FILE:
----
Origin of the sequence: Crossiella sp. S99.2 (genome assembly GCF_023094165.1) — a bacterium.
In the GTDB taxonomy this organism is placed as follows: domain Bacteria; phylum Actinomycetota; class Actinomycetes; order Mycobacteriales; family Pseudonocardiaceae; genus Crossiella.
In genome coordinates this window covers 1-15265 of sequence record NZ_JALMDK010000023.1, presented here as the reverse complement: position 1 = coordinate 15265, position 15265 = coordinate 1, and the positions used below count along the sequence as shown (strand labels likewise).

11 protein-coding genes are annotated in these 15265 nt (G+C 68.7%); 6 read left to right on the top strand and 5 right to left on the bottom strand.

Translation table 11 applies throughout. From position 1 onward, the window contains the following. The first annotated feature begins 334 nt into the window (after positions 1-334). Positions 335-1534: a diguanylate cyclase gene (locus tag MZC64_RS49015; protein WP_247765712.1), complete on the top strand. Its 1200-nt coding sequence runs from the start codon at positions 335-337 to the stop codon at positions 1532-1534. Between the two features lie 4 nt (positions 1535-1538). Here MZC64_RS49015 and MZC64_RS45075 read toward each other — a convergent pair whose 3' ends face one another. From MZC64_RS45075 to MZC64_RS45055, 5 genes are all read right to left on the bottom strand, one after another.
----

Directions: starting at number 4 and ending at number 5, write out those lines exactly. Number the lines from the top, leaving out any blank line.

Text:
11 protein-coding genes are annotated in these 15265 nt (G+C 68.7%); 6 read left to right on the top strand and 5 right to left on the bottom strand.

Translation table 11 applies throughout. From position 1 onward, the window contains the following. The first annotated feature begins 334 nt into the window (after positions 1-334). Positions 335-1534: a diguanylate cyclase gene (locus tag MZC64_RS49015; protein WP_247765712.1), complete on the top strand. Its 1200-nt coding sequence runs from the start codon at positions 335-337 to the stop codon at positions 1532-1534. Between the two features lie 4 nt (positions 1535-1538). Here MZC64_RS49015 and MZC64_RS45075 read toward each other — a convergent pair whose 3' ends face one another. From MZC64_RS45075 to MZC64_RS45055, 5 genes are all read right to left on the bottom strand, one after another.